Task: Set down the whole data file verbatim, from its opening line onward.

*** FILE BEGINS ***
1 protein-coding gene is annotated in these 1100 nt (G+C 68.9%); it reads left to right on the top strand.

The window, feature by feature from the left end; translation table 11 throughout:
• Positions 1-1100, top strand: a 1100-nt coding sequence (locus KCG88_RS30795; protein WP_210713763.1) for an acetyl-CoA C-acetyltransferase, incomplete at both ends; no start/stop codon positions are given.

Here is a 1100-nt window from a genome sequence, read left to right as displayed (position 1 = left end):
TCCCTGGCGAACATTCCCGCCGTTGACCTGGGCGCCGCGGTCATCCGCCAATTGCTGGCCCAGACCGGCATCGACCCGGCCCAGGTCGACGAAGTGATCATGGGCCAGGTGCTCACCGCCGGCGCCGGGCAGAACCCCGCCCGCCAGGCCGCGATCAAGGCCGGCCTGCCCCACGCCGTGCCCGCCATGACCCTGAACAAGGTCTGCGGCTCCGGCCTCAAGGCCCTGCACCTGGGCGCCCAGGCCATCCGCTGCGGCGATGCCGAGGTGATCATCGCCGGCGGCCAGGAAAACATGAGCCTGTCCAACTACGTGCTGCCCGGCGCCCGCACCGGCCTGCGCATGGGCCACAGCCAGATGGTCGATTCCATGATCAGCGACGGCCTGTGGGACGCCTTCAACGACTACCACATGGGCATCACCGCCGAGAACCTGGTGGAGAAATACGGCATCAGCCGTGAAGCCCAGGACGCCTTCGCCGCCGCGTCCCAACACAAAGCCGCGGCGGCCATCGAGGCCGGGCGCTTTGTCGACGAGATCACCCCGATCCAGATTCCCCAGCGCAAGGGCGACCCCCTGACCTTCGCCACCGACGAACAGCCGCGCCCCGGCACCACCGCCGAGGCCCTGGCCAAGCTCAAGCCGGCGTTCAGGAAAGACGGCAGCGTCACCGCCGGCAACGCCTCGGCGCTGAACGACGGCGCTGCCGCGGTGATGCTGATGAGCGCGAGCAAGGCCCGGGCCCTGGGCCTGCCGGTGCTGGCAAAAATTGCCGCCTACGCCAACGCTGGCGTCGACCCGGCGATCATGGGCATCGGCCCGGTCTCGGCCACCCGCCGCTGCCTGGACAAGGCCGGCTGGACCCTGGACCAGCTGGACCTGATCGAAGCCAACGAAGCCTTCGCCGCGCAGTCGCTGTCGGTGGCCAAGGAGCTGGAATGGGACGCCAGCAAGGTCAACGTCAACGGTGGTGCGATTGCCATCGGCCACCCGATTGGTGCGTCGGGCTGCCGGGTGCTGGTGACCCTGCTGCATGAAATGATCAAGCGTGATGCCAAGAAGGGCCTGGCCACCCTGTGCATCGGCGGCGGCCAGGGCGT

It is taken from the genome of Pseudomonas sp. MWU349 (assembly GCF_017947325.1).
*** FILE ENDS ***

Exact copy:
1 protein-coding gene is annotated in these 1100 nt (G+C 68.9%); it reads left to right on the top strand.

The window, feature by feature from the left end; translation table 11 throughout:
• Positions 1-1100, top strand: a 1100-nt coding sequence (locus KCG88_RS30795; protein WP_210713763.1) for an acetyl-CoA C-acetyltransferase, incomplete at both ends; no start/stop codon positions are given.

Here is a 1100-nt window from a genome sequence, read left to right as displayed (position 1 = left end):
TCCCTGGCGAACATTCCCGCCGTTGACCTGGGCGCCGCGGTCATCCGCCAATTGCTGGCCCAGACCGGCATCGACCCGGCCCAGGTCGACGAAGTGATCATGGGCCAGGTGCTCACCGCCGGCGCCGGGCAGAACCCCGCCCGCCAGGCCGCGATCAAGGCCGGCCTGCCCCACGCCGTGCCCGCCATGACCCTGAACAAGGTCTGCGGCTCCGGCCTCAAGGCCCTGCACCTGGGCGCCCAGGCCATCCGCTGCGGCGATGCCGAGGTGATCATCGCCGGCGGCCAGGAAAACATGAGCCTGTCCAACTACGTGCTGCCCGGCGCCCGCACCGGCCTGCGCATGGGCCACAGCCAGATGGTCGATTCCATGATCAGCGACGGCCTGTGGGACGCCTTCAACGACTACCACATGGGCATCACCGCCGAGAACCTGGTGGAGAAATACGGCATCAGCCGTGAAGCCCAGGACGCCTTCGCCGCCGCGTCCCAACACAAAGCCGCGGCGGCCATCGAGGCCGGGCGCTTTGTCGACGAGATCACCCCGATCCAGATTCCCCAGCGCAAGGGCGACCCCCTGACCTTCGCCACCGACGAACAGCCGCGCCCCGGCACCACCGCCGAGGCCCTGGCCAAGCTCAAGCCGGCGTTCAGGAAAGACGGCAGCGTCACCGCCGGCAACGCCTCGGCGCTGAACGACGGCGCTGCCGCGGTGATGCTGATGAGCGCGAGCAAGGCCCGGGCCCTGGGCCTGCCGGTGCTGGCAAAAATTGCCGCCTACGCCAACGCTGGCGTCGACCCGGCGATCATGGGCATCGGCCCGGTCTCGGCCACCCGCCGCTGCCTGGACAAGGCCGGCTGGACCCTGGACCAGCTGGACCTGATCGAAGCCAACGAAGCCTTCGCCGCGCAGTCGCTGTCGGTGGCCAAGGAGCTGGAATGGGACGCCAGCAAGGTCAACGTCAACGGTGGTGCGATTGCCATCGGCCACCCGATTGGTGCGTCGGGCTGCCGGGTGCTGGTGACCCTGCTGCATGAAATGATCAAGCGTGATGCCAAGAAGGGCCTGGCCACCCTGTGCATCGGCGGCGGCCAGGGCGT

It is taken from the genome of Pseudomonas sp. MWU349 (assembly GCF_017947325.1).